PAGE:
inappropriate and ultimately incorrect method of sharing common information
between separate instances.
When XInclude finally (PLEASE!!) gets implemented by XML processors, you
will be able to include XML documents wholly into other XML documents (or
even partially when we get ranges in XPointer). Until then one should use
stylesheet technology to merge information from multiple XML documents.
Indeed, since I have numerous XML courses and want to share individual
frames between the courses, one's intuition would think that putting a
single frame into a separate external parsed entity would allow it to be
shared in multiple courses. Instead, I use XSLT and address the frame to
be shared from the remote presentation and selectively add the shared
frames to the output of the course assembly process.
The technical reasons come down the parsing context and that an external
parsed general entity that works fine in one parsing context may fall over
in another parsing context. XML documents only have a single parsing
context as defined by the document's document type definition.
>Yeah, well, there's (IMO) a *lot* of stuff included in/excluded from the
>XML 1.0 Rec which makes little sense to someone coming to XML without
>having first gone through SGML.
But these are tried and true techniques and there is so very much to learn
from the early days.
>(Personally, I thought Ken Holman's outline of how he includes
>(sub)documents very enlightening -- pretty much making possible what you
>want (what *anyone* would want).)
It turns out to be very flexible, though I'll admit my particular
environment may be difficult to pass on to someone else to maintain (and
that's embarrassing; only because new features have been added with no time
to restructure the entire migamarole*).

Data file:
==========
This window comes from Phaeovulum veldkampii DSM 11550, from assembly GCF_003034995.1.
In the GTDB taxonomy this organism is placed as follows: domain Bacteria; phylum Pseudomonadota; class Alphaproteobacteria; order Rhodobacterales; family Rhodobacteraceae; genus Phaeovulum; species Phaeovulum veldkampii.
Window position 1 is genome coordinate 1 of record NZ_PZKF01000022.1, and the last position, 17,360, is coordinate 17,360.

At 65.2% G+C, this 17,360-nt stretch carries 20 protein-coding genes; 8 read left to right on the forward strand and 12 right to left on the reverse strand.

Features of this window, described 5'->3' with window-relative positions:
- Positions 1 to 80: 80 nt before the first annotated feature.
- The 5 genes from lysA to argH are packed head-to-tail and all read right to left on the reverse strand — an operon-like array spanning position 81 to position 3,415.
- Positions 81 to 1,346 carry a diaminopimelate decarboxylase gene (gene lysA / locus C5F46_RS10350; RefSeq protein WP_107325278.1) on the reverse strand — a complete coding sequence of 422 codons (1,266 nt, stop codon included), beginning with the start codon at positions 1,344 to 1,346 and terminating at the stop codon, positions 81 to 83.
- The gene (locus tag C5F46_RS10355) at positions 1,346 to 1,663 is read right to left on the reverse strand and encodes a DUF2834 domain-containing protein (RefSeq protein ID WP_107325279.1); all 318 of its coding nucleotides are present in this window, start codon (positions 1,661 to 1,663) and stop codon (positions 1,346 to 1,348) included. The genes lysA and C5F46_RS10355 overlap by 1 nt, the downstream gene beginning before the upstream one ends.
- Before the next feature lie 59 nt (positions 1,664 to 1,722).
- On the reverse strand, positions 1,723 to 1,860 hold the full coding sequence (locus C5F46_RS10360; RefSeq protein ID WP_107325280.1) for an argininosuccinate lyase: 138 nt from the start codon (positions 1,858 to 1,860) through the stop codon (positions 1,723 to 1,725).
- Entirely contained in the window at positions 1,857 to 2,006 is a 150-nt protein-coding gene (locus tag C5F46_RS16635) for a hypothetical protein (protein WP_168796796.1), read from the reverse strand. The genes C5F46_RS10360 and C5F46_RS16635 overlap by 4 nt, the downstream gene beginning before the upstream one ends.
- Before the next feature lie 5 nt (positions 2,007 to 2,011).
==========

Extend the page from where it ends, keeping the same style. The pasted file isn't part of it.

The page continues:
With the entities I can configure which modules get included in a given
(and in which order), turn on and off features (for example, the
presence/absence of hands-on exercises), redefine the appearance (for
customer branding; some customers want the Crane logo in addition while
others do not), etc. My licensees end up teaching with material that looks
like it is their own.
I hope this helps.
* - "migamarole" - when I grew up this word meant "everything", "the whole
shooting match" ... but I cannot find the word in the dictionary. In *any*
dictionary! Does anyone else recognize the use of this word and help me
with the spelling of it for the next time I want to express this
concept? Is it perhaps just a family concoction that nobody else
uses? Perhaps I just remember another word phonetically incorrect and
can't find a close enough spelling. Answers should be off-list as it isn't
germane to XML.
G. Ken Holman mailto:[log in to unmask]
Crane Softwrights Ltd. http://www.CraneSoftwrights.com/l/
Box 266, Kars, Ontario CANADA K0A-2E0 +1(613)489-0999 (Fax:-0995)
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Book: Practical Transformation Using XSLT and XPath ISBN 1-894049-06-3